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Is The Hunger Games’ new .movie domain illegal?

Kevin Murphy, June 11, 2015, 06:41:51 (UTC), Domain Registries

Donuts may have launched its best new gTLD anchor tenant in violation of ICANN rules.
The company revealed earlier this week that The Hunger Games movies are using to promote the fourth and final installment of the wildly successful “trilogy”.
The domain name even features in the trailer for the film, which currently has over 1.7 million YouTube views.
But it has been claimed that Donuts activated the domain in the DNS two weeks before it was allowed to under its ICANN registry contract.
It boils down to “controlled interruption”, the controversial mechanism by which registries mitigate the risk of potentially harmful name collisions in the DNS.
Under ICANN’s rules for CI, for 90 days registries have to implement a wildcard in their zone file that redirects all domains other than nic.[tld] to and your-dns-needs-immediate-attention.[tld].
“The Registry Operator must not activate any other names under the TLD until after the 90-day controlled interruption period has been completed,” the rules say, in bold text.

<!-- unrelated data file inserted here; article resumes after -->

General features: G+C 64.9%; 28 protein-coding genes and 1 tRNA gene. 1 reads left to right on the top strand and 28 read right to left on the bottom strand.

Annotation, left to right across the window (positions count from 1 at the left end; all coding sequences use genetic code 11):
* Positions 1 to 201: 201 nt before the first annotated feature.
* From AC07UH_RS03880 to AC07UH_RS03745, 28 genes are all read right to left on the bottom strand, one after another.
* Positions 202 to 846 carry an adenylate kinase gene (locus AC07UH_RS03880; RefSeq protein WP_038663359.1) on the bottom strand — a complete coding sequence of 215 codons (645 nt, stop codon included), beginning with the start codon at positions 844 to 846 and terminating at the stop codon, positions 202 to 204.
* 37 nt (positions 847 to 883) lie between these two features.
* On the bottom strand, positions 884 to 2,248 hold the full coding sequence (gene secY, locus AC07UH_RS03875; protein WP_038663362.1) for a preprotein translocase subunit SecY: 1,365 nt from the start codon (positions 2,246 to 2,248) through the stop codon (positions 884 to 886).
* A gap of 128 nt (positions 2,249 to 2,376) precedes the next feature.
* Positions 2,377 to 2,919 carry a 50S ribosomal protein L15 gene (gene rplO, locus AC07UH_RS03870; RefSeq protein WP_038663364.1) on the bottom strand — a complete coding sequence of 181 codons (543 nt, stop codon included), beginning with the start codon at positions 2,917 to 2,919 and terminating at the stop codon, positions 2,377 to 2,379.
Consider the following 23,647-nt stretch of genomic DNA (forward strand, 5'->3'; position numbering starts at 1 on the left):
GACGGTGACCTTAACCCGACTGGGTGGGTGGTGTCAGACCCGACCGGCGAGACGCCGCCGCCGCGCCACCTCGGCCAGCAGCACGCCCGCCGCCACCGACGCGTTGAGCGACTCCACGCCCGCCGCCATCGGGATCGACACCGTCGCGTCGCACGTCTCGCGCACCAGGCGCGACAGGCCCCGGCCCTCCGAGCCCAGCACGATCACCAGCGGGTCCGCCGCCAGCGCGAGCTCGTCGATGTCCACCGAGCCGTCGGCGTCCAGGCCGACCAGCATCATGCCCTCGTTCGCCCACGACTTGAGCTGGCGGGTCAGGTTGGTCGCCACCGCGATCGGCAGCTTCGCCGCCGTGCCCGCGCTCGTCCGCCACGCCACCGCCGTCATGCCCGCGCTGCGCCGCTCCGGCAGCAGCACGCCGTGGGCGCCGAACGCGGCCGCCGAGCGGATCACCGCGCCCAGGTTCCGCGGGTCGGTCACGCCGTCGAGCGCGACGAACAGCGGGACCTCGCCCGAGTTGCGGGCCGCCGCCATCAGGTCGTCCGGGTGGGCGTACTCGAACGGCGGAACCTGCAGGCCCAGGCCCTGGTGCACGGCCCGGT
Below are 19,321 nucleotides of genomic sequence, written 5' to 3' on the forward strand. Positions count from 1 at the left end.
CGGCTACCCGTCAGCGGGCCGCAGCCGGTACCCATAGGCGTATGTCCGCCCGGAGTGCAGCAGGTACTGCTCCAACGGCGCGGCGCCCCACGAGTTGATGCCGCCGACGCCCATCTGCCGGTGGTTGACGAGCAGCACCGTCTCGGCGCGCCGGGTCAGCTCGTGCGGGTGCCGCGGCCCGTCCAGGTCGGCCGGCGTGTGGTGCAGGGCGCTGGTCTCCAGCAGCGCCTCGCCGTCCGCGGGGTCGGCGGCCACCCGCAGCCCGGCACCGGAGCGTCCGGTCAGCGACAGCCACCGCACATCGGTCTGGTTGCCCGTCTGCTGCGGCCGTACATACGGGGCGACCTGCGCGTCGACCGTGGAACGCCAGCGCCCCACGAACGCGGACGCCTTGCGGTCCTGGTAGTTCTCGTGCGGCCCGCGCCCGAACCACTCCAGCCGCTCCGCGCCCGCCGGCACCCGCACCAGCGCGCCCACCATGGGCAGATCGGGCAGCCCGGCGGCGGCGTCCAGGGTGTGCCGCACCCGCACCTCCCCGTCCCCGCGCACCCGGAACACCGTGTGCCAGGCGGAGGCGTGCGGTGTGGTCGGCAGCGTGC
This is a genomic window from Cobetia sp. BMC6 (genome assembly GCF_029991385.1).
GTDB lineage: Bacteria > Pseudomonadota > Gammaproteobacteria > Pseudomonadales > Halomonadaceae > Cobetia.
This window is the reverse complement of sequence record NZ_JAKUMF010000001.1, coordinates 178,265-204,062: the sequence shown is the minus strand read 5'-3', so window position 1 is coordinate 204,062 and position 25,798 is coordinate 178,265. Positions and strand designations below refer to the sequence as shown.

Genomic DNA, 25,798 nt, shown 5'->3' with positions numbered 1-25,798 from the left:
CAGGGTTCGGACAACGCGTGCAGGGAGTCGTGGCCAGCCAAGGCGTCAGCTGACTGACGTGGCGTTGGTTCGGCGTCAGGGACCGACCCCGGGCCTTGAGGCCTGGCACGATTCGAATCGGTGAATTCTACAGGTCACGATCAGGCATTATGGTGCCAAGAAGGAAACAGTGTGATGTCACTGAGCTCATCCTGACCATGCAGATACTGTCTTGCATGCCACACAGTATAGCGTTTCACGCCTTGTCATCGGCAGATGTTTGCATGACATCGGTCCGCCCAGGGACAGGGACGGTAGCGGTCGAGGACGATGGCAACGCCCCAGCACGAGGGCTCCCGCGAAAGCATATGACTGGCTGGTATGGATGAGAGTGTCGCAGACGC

Donuts’ .movie was delegated on or around March 26, which means when was activated there were still about two weeks left on the .movie CI clock.
As far as I can tell from reading ICANN documentation on CI, there are no carve-outs for anchor tenants.
The .movie zone file has five other domains related to The Hunger Games in it — the only names other than — but they don’t seem to resolve.
There’s no actual security or stability risk here, of course.
If .movie had used the old method of blocking a predefined list of identified name collisions, would not have even been affected — it’s not on .movie’s list of collisions.
However, if ICANN decides rules have been broken and Donuts is forced to deactivate the domain, it would be a painfully embarrassing moment for the new gTLD industry.
It can perhaps be hoped that ICANN’s process of investigating such things takes about two weeks to carry out.
I’ve contacted Donuts for comment and will provide an update if and when I receive any additional information.

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Comments (4)

  1. Adrian Kinderis says:

    Just for context here, ARI Registry Services mistakenly placed in the zone file during name collisions and we received a demand within 24 hours from ICANN to remove the records immediately and had the time that the records were present added on to our name collision period. Given the law of precedents, I expect the same would occur here. Actually given this has been live for at least three days already, this isn’t the case.
    Whilst it may be embarrassing for the industry, it is certainly embarrassing for ICANN and these infernal name collisions.

  2. This is the key here:
    “It can perhaps be hoped that ICANN’s process of investigating such things takes about two weeks to carry out.”
    And the fact that ICANN can’t even enforce the little rules it has in place for New gTLDs.

  3. Rubens Kuhl says: was alive for possibly much more than 2 weeks before being derailed by ICANN Compliance…

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